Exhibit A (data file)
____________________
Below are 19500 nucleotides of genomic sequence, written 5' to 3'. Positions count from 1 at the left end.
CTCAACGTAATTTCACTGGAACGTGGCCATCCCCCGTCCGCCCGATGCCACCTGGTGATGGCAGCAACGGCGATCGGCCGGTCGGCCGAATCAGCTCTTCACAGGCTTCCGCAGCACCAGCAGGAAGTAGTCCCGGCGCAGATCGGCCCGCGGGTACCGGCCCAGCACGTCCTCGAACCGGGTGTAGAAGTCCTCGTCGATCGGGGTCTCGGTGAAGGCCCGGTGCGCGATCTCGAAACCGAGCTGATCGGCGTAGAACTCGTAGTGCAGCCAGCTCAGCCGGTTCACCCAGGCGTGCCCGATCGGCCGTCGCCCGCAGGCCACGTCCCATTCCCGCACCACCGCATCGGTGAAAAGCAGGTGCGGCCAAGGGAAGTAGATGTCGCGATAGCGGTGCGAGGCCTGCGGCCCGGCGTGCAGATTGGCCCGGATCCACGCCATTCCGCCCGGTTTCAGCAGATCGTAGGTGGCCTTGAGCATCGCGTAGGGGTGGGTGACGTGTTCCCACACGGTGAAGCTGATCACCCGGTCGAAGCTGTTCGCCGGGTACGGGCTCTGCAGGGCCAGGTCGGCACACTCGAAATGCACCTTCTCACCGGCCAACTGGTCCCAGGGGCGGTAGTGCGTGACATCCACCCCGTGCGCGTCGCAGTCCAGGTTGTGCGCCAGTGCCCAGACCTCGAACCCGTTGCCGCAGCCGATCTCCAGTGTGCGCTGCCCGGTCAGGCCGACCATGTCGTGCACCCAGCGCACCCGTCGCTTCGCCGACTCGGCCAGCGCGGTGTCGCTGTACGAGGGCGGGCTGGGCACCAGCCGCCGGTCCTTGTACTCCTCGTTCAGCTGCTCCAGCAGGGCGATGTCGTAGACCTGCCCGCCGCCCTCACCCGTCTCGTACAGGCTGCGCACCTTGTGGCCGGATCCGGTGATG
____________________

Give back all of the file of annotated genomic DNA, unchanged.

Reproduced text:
Below are 19500 nucleotides of genomic sequence, written 5' to 3'. Positions count from 1 at the left end.
CTCAACGTAATTTCACTGGAACGTGGCCATCCCCCGTCCGCCCGATGCCACCTGGTGATGGCAGCAACGGCGATCGGCCGGTCGGCCGAATCAGCTCTTCACAGGCTTCCGCAGCACCAGCAGGAAGTAGTCCCGGCGCAGATCGGCCCGCGGGTACCGGCCCAGCACGTCCTCGAACCGGGTGTAGAAGTCCTCGTCGATCGGGGTCTCGGTGAAGGCCCGGTGCGCGATCTCGAAACCGAGCTGATCGGCGTAGAACTCGTAGTGCAGCCAGCTCAGCCGGTTCACCCAGGCGTGCCCGATCGGCCGTCGCCCGCAGGCCACGTCCCATTCCCGCACCACCGCATCGGTGAAAAGCAGGTGCGGCCAAGGGAAGTAGATGTCGCGATAGCGGTGCGAGGCCTGCGGCCCGGCGTGCAGATTGGCCCGGATCCACGCCATTCCGCCCGGTTTCAGCAGATCGTAGGTGGCCTTGAGCATCGCGTAGGGGTGGGTGACGTGTTCCCACACGGTGAAGCTGATCACCCGGTCGAAGCTGTTCGCCGGGTACGGGCTCTGCAGGGCCAGGTCGGCACACTCGAAATGCACCTTCTCACCGGCCAACTGGTCCCAGGGGCGGTAGTGCGTGACATCCACCCCGTGCGCGTCGCAGTCCAGGTTGTGCGCCAGTGCCCAGACCTCGAACCCGTTGCCGCAGCCGATCTCCAGTGTGCGCTGCCCGGTCAGGCCGACCATGTCGTGCACCCAGCGCACCCGTCGCTTCGCCGACTCGGCCAGCGCGGTGTCGCTGTACGAGGGCGGGCTGGGCACCAGCCGCCGGTCCTTGTACTCCTCGTTCAGCTGCTCCAGCAGGGCGATGTCGTAGACCTGCCCGCCGCCCTCACCCGTCTCGTACAGGCTGCGCACCTTGTGGCCGGATCCGGTGATG